Friday, July 13, 2007

Apis Books, Adam and Architecture

I love our shop! The space is so flexible...

We had a great event in the shop last night. The event was organised by Apis Books and involved readings from all three contributors to their second book Two Tall Tales and One Short Novel.

Heidi James, Kay Sexton and Lucy Fry all read brilliantly - you can tell they are well practised at audience control/interaction and this should come as no surprise really. Tales of the DeCongested is a monthly short story reading event that takes place at Foyles on Charring Cross Road once a month. It takes real guts to stand up in front of a crowd and read and these three are all survivors of that gruelling process - more than that they were chosen as outstanding talents to have emerged from the readings.

The shop converts from bookshop to reading/event space with great ease. Both our tables are collapsible as are the window display units. We put chairs out, other folk can sit on the window seat (space created by the removal of the window display units). One table is used to serve drinks etc the other is covered in books.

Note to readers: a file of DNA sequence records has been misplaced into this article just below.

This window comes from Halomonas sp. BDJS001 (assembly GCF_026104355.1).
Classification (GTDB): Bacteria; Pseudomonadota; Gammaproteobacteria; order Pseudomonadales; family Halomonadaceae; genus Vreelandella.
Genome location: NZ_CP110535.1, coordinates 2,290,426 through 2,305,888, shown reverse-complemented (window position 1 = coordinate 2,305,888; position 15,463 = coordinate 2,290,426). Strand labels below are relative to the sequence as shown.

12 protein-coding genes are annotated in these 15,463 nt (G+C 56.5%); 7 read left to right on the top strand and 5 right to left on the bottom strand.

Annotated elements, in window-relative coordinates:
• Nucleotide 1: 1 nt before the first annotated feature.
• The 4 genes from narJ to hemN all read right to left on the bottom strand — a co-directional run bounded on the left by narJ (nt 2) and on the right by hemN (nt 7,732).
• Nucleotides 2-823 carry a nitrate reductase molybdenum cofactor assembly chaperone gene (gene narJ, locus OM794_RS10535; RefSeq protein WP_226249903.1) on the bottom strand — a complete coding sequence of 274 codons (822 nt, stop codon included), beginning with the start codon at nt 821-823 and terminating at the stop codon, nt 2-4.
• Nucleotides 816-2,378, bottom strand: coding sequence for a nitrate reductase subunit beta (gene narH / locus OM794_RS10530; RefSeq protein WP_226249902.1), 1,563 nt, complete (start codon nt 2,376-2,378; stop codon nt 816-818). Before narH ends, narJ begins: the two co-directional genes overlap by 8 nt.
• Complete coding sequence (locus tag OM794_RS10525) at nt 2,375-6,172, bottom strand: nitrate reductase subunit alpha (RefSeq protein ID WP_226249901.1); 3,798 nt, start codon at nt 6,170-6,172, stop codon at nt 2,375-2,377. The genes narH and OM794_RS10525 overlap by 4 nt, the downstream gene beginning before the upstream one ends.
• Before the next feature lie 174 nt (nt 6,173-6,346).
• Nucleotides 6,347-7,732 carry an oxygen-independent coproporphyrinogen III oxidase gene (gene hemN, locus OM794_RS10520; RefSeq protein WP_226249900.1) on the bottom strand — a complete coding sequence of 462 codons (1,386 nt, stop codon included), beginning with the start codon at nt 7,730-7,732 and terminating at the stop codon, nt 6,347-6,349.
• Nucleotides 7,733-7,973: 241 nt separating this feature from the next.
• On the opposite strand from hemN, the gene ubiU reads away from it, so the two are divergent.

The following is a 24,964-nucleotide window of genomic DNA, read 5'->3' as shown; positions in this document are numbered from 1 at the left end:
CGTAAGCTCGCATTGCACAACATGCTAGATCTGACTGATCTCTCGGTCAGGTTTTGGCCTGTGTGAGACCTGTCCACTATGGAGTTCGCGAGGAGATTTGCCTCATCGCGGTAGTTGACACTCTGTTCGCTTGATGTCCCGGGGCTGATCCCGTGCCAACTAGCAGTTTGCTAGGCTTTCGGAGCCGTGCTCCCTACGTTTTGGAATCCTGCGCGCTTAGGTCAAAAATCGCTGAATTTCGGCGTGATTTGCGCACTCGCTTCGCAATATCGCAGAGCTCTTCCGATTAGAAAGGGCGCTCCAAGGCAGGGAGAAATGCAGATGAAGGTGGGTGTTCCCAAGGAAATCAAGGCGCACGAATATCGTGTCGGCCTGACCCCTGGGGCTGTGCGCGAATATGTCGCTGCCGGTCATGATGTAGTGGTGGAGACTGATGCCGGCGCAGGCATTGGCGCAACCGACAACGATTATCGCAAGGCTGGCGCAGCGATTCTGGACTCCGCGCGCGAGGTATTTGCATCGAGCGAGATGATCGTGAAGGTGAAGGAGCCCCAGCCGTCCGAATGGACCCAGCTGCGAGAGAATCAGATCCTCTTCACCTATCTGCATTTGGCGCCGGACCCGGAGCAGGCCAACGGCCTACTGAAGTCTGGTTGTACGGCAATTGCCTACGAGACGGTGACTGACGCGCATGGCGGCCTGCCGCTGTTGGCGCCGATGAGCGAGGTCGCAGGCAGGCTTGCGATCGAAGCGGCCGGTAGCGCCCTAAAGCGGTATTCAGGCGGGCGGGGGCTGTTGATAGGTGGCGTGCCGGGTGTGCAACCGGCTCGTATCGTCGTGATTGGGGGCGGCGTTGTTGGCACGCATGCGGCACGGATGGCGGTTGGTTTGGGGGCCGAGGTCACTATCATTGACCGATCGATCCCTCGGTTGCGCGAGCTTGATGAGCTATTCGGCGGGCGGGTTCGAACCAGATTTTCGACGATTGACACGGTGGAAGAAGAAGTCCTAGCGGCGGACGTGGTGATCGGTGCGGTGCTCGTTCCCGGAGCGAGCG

After the reading I closed up, went home, watched the news and went to bed. Alarmed at 6:30 by our Finn I'm up again and into the shop at 9am to start clearing up. Outside the market traders are setting up their stalls, placing the barrows, balancing a variety of cardboard boxes etc to display their wares. Inside I am doing the same! The chairs are cleared away, window units back in place, tables moved and our wares displayed...I think all good architecture/design should work in harmony with the environment in which it is placed. In making our shop so that it resembles a mix between a market stall, a pub and a living room Adam has achieved this.

It all works very smoothly and is a pleasure to be in - fortunate as I spend a lot of my time here.

Adam deserves great credit I think for designing the shop (and building significant parts of it) It works so well as a space and it can sometimes be exhausting at events listening to folk who are visiting for the first time complimenting us on "what a lovely shop" "what a great space" "where did you get that wallpaper" style comments.

He's not one to blow his own trumpet so I'm doing it for him.

Well done mate.


  1. How well you describe the stage change between literary event and pleasant bookstore. For those of us too far away to attend the events, it is almost as nice just to hear about them.

  2. It was a lovely venue to read in, great acoustics and the audience seemed totally relaxed, as if they were in their own living rooms or a favourite pub. Thank you for inviting us along, and giving us such a great opportunity to interact with the reading public. I certainly loved every minute.

    Hugs all round, I think!


  3. What's the sound of someone blushing? Thanks back at ya.